Analogies: How to Rock ‘Em Like a Hurricane

An analogy can be your new best friend when you need to generate content for marketing, PR or sales.

You’ve likely seen them used in content marketing before…

…but what exactly IS an analogy, and how can you harness its awesome power?

Analogies hurricane
photo credit: Trodel via photopin cc

What is an analogy?

In short, an analogy is “a cognitive process of transferring information or meaning from a particular subject to another particular subject.”

It is one of the most common building blocks we use to teach concepts in ordinary language — as well as in science, mathematics, philosophy and the humanities — and has been argued to be “the core of cognition.”

“Analogies” include a number of subcategories, many of which you likely remember from your school days…

How to use analogies.

By employing any of the types of analogies above – metaphors, allegories, similes (or even more challenging ones like parables) – you can attract, educate and entertain your audience in an entirely new way.

I am, admittedly, an analogy addict. Here are three ways I’ve used them in my own content…

  1. To teach new concepts: Historically, analogies have been used to make a complicated subject more palatable for audiences by re-framing it in terms that are easier to understand. For example, I used catering and cooking as a metaphor for developing social media content in this post: Content Catering for Social Media.
  2. To make a message more interesting and memorable: Analogies allow you to widen the lens you use to describe products and services, to spice up seemingly mundane descriptions and to impart powerful lessons in a way that isn’t too preachy. For example, I used the analogy of flocks of birds to discuss social media measurement in this post: Birds of a Feather Flock Together, But They Don’t Pay the Rent.
  3. To attract search traffic and new audiences: Analogies can enable you to piggyback on (or newsjack) popular search keywords, which can help new audiences stumble upon your content. For example, one of my highest ranked blog posts for search traffic was, Five Lessons Drag Queens Can Teach Us About Branding. While some people who found the post were likely looking for information on RuPaul’s Drag Race, many apparently stayed to read how a TV show they loved affected another industry.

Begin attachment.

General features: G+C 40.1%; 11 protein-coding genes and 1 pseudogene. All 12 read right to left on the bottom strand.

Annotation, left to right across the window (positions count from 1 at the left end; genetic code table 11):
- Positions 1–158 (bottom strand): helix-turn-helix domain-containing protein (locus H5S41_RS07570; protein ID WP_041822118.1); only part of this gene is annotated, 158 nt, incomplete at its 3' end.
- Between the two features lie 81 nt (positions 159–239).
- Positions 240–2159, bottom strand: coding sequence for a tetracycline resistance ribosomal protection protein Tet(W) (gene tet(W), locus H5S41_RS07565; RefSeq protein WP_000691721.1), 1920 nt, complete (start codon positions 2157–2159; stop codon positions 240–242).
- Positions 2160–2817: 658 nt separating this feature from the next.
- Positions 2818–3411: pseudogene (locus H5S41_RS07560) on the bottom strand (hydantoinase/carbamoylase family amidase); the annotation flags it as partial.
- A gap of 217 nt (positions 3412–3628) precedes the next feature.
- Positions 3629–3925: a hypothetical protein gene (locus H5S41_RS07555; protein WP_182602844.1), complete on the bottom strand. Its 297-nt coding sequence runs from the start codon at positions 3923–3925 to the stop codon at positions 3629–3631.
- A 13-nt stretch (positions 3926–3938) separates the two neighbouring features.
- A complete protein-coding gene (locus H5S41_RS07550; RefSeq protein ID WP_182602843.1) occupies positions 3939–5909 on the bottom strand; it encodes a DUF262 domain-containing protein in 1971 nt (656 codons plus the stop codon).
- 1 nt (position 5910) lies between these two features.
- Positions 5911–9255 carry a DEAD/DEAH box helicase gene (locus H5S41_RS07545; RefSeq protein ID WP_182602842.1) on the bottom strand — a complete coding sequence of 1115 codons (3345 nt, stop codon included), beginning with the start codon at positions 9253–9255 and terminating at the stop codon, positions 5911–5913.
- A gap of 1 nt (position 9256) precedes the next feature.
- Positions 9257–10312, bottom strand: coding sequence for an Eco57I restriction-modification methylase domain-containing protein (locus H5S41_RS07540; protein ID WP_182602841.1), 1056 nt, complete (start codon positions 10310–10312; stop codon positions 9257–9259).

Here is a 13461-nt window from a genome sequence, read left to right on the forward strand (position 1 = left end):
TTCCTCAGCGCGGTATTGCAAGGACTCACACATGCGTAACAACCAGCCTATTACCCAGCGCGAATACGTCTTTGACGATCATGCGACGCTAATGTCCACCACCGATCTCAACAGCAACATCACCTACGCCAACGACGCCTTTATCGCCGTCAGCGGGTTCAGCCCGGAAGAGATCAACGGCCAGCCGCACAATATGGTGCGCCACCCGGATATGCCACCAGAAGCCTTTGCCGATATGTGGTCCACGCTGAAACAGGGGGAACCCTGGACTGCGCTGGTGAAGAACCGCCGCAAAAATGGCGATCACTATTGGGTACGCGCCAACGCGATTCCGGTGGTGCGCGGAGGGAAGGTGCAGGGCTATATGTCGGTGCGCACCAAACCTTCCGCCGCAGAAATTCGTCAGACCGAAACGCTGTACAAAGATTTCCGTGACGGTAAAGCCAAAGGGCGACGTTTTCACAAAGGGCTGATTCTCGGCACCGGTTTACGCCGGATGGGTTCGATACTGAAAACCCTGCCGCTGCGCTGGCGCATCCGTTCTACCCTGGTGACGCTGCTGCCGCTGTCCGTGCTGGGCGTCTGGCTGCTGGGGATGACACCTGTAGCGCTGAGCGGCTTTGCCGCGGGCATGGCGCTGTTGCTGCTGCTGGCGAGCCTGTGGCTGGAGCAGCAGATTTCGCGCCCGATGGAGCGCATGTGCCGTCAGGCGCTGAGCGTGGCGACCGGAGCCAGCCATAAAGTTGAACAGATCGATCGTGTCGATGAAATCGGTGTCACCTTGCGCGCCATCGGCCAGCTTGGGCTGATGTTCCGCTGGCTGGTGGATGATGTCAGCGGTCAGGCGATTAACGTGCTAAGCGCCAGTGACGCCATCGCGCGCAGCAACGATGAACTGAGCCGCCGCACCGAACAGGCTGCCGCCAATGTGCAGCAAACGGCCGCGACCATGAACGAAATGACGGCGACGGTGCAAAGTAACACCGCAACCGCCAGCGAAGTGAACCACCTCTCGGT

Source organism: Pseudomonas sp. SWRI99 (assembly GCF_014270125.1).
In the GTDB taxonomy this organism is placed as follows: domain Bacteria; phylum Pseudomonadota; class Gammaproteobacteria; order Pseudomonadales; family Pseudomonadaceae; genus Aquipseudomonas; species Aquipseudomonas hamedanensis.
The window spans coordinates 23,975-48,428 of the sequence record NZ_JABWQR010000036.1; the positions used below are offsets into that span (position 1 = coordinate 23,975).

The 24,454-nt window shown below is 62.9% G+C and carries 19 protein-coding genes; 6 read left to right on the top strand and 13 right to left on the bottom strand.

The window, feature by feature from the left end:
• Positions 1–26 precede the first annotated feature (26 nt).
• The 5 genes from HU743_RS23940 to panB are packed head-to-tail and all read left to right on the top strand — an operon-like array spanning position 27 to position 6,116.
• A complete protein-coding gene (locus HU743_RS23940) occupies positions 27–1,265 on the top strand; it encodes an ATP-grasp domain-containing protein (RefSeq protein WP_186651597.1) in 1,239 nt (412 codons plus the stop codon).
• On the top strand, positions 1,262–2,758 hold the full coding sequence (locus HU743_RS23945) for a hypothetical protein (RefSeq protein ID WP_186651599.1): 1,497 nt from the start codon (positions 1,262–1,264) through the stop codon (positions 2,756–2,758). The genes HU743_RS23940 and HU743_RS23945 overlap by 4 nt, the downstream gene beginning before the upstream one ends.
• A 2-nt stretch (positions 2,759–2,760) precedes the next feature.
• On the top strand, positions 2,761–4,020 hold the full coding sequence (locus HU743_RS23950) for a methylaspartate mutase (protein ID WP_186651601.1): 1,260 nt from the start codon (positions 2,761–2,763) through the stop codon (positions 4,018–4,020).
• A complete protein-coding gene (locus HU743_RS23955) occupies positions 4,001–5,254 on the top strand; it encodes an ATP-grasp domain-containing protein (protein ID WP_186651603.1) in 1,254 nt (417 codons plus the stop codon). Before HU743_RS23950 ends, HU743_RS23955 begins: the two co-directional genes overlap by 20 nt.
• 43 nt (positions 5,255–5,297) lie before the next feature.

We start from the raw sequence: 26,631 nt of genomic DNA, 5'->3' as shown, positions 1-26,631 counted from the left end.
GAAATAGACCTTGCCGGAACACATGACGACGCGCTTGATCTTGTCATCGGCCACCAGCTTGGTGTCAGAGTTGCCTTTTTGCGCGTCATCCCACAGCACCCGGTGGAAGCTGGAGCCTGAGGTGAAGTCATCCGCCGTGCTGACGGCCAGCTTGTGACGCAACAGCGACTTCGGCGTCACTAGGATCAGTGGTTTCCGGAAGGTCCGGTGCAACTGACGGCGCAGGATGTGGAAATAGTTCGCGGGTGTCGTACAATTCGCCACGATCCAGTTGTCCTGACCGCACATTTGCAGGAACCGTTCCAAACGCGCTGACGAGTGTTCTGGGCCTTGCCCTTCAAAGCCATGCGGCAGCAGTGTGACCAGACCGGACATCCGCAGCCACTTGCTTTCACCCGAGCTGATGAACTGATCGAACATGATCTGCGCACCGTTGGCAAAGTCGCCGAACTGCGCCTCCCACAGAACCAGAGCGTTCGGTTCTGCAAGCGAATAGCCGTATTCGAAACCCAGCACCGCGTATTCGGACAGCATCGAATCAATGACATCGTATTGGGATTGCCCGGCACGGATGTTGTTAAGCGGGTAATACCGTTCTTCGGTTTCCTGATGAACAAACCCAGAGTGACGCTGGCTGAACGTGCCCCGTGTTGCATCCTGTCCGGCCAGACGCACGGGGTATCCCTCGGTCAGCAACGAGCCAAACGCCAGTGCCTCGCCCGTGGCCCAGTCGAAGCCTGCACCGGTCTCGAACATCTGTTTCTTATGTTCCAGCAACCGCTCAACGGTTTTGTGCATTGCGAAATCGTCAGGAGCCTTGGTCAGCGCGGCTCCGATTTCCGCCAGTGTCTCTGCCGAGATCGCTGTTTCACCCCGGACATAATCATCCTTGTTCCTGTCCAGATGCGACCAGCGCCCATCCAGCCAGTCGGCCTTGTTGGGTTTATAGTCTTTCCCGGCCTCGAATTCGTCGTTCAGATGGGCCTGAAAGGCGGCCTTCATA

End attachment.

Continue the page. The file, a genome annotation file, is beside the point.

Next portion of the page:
How to create analogies.

So, now that we know what analogies are, and why we need them, are you ready to start rocking them like a hurricane? There are four different ways you can whip them up…

1. Distil your message to the basics and look for connections.

One exercise you can use to strengthen your analogy skills is to describe what your brand does in as few words as possible. Then review those words or phrases and see if any similar stories or examples come to mind. 

For example, let’s say your company used to be part of a larger entity, but then branched out on its own and is seeing huge success in operating independently. That sounds like the story of every pop star who left a successful ensemble to launch an even more successful solo career (e.g. Beyoncé or Justin Timberlake.)

2. Use national news, memes and trends as the starting point for analogies.